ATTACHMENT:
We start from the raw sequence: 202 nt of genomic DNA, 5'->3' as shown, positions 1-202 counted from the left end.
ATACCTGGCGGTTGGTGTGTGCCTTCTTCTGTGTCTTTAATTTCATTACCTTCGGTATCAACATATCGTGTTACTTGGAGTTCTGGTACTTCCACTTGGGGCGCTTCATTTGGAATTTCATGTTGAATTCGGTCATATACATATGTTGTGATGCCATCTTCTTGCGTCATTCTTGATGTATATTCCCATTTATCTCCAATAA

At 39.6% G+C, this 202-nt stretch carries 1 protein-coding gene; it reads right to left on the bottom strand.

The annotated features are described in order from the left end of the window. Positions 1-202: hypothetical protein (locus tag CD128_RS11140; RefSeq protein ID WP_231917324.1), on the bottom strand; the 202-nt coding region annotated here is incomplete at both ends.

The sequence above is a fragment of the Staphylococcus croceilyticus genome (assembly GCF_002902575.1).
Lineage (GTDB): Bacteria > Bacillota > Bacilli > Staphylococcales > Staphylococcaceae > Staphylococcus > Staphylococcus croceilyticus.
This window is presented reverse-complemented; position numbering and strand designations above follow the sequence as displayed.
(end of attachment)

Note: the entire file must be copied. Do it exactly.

We start from the raw sequence: 202 nt of genomic DNA, 5'->3' as shown, positions 1-202 counted from the left end.
ATACCTGGCGGTTGGTGTGTGCCTTCTTCTGTGTCTTTAATTTCATTACCTTCGGTATCAACATATCGTGTTACTTGGAGTTCTGGTACTTCCACTTGGGGCGCTTCATTTGGAATTTCATGTTGAATTCGGTCATATACATATGTTGTGATGCCATCTTCTTGCGTCATTCTTGATGTATATTCCCATTTATCTCCAATAA

At 39.6% G+C, this 202-nt stretch carries 1 protein-coding gene; it reads right to left on the bottom strand.

The annotated features are described in order from the left end of the window. Positions 1-202: hypothetical protein (locus tag CD128_RS11140; RefSeq protein ID WP_231917324.1), on the bottom strand; the 202-nt coding region annotated here is incomplete at both ends.

The sequence above is a fragment of the Staphylococcus croceilyticus genome (assembly GCF_002902575.1).
Lineage (GTDB): Bacteria > Bacillota > Bacilli > Staphylococcales > Staphylococcaceae > Staphylococcus > Staphylococcus croceilyticus.
This window is presented reverse-complemented; position numbering and strand designations above follow the sequence as displayed.